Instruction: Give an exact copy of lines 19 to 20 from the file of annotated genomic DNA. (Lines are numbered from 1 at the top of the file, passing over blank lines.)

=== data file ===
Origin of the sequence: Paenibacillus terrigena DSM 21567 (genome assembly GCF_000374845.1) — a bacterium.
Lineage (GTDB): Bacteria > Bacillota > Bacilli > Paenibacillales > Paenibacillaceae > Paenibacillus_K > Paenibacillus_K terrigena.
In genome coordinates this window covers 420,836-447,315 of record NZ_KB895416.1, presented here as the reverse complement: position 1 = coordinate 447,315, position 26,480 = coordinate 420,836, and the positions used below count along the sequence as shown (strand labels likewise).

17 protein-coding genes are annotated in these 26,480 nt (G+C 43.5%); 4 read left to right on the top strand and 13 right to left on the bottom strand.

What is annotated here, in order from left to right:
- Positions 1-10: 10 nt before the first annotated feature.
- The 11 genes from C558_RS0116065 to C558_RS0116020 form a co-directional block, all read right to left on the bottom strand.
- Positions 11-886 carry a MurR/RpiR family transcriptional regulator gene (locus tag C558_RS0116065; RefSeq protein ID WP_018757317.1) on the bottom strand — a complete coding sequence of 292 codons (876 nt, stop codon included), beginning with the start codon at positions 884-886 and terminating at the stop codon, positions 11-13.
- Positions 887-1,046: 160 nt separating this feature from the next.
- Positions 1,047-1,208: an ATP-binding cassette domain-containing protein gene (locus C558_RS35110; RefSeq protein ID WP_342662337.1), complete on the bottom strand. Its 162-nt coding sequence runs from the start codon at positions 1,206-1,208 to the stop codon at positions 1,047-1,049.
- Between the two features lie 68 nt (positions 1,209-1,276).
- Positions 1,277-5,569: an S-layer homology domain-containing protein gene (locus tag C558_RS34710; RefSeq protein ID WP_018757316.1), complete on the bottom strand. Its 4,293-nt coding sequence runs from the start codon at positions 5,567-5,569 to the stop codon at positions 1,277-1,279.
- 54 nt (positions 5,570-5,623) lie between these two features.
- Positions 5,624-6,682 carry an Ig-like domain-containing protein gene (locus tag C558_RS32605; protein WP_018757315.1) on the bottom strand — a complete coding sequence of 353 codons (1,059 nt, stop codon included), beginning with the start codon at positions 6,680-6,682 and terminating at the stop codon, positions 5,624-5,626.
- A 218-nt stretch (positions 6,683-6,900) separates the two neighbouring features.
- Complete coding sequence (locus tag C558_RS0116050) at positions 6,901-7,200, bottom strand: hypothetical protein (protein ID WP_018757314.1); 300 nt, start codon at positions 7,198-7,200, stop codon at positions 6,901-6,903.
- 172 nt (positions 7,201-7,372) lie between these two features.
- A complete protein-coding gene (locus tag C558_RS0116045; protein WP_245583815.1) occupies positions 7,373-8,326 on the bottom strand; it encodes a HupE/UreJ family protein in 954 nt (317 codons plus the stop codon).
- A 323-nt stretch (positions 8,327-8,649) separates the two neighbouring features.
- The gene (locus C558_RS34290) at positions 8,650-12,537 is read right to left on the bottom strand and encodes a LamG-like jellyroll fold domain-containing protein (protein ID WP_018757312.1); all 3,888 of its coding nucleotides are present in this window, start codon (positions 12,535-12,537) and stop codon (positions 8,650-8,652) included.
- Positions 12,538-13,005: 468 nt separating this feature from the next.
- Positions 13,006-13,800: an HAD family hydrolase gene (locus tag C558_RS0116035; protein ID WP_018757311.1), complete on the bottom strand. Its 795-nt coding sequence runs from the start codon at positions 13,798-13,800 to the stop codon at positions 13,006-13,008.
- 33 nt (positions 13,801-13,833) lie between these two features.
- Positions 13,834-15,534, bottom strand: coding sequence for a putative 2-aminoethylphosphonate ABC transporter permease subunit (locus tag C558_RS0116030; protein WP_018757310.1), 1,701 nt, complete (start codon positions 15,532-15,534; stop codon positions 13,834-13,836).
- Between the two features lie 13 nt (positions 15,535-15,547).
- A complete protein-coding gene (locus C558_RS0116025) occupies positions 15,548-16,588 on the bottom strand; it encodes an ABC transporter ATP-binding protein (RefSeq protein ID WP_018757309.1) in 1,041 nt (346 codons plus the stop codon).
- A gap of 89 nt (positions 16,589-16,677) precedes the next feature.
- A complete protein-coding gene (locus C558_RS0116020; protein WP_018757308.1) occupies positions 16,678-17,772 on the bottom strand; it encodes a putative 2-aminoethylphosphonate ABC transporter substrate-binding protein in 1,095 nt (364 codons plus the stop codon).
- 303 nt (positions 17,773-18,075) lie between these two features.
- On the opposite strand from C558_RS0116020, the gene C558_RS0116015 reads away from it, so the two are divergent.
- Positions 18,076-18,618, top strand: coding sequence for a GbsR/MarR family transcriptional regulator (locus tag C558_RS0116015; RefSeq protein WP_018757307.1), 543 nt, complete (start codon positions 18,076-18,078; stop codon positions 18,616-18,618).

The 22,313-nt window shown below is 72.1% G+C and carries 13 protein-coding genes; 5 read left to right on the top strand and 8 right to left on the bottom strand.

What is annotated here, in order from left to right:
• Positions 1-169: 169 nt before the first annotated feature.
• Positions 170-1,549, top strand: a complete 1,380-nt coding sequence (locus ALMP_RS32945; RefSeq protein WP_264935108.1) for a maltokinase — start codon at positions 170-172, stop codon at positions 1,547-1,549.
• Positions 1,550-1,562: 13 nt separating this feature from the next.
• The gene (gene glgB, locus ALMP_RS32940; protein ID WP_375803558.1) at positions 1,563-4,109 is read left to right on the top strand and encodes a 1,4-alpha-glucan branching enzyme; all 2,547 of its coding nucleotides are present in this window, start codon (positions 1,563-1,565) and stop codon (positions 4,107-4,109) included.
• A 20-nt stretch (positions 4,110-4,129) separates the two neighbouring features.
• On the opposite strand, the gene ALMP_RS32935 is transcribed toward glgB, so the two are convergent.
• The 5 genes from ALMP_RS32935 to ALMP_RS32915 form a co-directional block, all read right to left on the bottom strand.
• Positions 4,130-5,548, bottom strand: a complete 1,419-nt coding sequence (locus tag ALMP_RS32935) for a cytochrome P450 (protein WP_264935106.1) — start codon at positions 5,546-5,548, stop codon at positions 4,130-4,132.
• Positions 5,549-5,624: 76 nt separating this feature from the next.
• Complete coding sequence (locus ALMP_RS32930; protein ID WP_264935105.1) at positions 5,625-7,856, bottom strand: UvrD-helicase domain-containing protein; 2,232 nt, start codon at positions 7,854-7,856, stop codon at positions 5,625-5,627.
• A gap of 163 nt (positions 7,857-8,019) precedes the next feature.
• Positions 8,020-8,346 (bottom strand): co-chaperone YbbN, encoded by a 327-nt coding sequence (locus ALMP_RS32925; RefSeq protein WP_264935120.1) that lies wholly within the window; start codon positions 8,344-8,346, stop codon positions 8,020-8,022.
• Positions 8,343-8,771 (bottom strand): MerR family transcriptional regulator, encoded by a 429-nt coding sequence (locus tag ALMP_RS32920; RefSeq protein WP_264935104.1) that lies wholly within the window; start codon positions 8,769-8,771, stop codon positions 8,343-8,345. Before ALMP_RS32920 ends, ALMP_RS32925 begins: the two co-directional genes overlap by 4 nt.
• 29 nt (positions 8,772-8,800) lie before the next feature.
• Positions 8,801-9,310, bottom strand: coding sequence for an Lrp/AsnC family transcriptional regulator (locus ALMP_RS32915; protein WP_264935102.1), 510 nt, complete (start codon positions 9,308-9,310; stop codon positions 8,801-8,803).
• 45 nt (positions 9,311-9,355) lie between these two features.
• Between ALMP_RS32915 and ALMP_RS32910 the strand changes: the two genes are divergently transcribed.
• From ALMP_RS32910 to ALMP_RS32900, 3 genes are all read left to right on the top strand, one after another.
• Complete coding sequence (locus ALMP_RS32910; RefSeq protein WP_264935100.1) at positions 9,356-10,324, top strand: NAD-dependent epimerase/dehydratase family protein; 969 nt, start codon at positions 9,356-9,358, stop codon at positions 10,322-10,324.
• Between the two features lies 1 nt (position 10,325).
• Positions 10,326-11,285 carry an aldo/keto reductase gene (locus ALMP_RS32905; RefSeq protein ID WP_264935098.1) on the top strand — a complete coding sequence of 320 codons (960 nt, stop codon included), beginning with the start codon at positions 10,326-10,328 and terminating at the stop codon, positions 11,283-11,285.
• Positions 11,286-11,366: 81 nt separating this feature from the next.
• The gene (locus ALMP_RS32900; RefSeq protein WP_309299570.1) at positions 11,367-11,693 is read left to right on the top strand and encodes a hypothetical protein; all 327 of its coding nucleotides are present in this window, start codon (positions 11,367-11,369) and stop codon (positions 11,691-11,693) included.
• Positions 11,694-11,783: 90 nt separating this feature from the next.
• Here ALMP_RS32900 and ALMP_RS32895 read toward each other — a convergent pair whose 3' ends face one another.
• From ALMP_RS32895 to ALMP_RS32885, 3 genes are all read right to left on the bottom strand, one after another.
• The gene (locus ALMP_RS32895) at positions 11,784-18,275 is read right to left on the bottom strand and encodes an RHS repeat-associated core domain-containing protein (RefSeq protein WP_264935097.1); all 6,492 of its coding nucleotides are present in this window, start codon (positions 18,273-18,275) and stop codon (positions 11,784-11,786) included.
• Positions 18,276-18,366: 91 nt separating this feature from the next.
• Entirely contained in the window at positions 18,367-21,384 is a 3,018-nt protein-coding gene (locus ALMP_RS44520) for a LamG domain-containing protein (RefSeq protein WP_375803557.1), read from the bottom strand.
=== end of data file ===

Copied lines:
- A 323-nt stretch (positions 8,327-8,649) separates the two neighbouring features.
- The gene (locus C558_RS34290) at positions 8,650-12,537 is read right to left on the bottom strand and encodes a LamG-like jellyroll fold domain-containing protein (protein ID WP_018757312.1); all 3,888 of its coding nucleotides are present in this window, start codon (positions 12,535-12,537) and stop codon (positions 8,650-8,652) included.